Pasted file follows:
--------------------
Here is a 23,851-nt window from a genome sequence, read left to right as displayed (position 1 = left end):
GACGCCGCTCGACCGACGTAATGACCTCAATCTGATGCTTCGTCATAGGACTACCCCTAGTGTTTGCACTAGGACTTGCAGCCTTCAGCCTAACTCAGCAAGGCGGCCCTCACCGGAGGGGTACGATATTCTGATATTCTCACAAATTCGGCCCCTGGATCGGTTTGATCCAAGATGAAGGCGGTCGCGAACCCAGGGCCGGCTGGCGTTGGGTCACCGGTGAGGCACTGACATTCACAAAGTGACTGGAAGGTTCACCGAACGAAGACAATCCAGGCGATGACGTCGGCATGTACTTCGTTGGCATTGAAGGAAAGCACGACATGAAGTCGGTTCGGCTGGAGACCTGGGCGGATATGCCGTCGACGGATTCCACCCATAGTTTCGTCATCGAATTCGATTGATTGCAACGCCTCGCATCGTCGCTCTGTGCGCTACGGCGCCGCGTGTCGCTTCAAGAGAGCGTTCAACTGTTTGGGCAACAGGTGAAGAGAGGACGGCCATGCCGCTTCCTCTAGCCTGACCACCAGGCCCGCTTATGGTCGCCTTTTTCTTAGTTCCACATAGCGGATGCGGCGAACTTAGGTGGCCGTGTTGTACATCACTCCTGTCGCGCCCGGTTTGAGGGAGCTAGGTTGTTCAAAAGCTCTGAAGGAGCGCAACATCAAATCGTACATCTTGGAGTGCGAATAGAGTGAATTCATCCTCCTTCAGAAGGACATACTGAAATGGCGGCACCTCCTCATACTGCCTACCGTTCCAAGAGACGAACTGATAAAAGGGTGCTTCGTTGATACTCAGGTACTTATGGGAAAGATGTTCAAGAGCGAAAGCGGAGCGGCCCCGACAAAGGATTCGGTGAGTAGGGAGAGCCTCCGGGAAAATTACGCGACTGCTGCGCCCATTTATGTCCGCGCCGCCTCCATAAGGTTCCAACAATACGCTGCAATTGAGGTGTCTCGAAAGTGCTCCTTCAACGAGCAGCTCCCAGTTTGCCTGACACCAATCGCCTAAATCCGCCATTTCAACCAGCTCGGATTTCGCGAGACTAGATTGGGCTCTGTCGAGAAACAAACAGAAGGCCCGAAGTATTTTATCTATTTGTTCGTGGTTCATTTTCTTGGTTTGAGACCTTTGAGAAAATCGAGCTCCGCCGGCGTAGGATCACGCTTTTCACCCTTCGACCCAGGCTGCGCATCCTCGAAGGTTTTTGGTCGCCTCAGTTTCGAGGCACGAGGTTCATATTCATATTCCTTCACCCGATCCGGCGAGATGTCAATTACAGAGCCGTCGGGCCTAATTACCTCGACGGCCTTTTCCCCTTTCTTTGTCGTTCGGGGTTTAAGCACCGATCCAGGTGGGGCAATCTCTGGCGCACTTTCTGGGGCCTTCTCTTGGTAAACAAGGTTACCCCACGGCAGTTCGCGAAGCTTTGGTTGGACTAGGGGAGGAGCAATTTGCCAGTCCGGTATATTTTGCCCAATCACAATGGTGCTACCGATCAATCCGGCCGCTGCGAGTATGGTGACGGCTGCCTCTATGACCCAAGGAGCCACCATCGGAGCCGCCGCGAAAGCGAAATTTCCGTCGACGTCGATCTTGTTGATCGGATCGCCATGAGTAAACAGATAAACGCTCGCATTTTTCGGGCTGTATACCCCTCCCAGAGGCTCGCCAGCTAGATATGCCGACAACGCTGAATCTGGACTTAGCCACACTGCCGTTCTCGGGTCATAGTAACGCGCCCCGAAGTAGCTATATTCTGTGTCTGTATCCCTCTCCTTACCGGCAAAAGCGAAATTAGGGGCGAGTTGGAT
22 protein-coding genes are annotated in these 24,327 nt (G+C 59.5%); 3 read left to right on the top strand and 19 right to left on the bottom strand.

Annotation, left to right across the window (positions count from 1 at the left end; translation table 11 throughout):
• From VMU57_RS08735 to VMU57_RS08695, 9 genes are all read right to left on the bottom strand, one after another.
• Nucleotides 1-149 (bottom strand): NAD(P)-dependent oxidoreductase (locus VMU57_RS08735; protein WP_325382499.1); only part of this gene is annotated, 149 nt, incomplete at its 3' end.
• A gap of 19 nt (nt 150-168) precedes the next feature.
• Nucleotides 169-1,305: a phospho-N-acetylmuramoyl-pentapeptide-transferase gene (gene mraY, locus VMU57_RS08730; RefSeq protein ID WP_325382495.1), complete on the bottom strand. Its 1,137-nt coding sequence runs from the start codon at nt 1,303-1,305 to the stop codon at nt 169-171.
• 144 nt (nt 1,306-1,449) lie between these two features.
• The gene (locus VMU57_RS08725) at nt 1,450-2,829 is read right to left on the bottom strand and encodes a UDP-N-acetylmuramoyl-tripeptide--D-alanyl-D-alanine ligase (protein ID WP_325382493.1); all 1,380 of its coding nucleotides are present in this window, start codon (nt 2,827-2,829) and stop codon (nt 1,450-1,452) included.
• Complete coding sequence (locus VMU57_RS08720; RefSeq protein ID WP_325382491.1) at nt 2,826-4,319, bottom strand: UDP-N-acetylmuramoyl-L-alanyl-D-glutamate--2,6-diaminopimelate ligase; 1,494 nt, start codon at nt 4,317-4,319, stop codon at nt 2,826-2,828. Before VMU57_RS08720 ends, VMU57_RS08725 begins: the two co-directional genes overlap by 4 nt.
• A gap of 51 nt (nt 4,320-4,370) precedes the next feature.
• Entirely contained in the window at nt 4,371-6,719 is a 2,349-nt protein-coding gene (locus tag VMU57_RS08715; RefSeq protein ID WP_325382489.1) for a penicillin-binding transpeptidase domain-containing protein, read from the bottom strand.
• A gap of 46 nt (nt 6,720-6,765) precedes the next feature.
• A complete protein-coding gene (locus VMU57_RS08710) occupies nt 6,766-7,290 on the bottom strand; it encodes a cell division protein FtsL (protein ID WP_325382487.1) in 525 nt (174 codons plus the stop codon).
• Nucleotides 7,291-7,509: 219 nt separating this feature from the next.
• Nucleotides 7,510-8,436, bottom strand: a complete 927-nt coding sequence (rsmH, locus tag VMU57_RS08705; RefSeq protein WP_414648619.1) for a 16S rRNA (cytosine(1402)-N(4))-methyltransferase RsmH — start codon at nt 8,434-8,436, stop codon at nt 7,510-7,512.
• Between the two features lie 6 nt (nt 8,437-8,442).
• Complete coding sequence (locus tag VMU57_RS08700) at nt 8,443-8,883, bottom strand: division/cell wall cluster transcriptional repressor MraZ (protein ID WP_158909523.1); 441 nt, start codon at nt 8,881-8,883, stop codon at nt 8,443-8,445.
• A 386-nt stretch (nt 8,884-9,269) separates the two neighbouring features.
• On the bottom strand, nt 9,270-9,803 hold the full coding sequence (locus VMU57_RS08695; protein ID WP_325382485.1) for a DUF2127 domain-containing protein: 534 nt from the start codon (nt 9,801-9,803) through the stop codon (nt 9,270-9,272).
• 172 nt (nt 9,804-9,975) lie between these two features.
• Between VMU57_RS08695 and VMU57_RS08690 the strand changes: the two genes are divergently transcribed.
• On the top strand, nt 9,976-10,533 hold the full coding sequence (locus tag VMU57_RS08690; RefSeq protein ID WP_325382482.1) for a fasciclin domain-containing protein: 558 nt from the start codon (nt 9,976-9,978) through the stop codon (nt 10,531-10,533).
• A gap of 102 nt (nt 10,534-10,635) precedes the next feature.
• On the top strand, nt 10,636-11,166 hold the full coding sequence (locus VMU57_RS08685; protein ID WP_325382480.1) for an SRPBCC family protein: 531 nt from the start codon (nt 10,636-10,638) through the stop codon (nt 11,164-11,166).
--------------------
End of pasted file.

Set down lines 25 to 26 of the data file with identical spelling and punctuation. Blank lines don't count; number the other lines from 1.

• A gap of 102 nt (nt 10,534-10,635) precedes the next feature.
• On the top strand, nt 10,636-11,166 hold the full coding sequence (locus VMU57_RS08685; protein ID WP_325382480.1) for an SRPBCC family protein: 531 nt from the start codon (nt 10,636-10,638) through the stop codon (nt 11,164-11,166).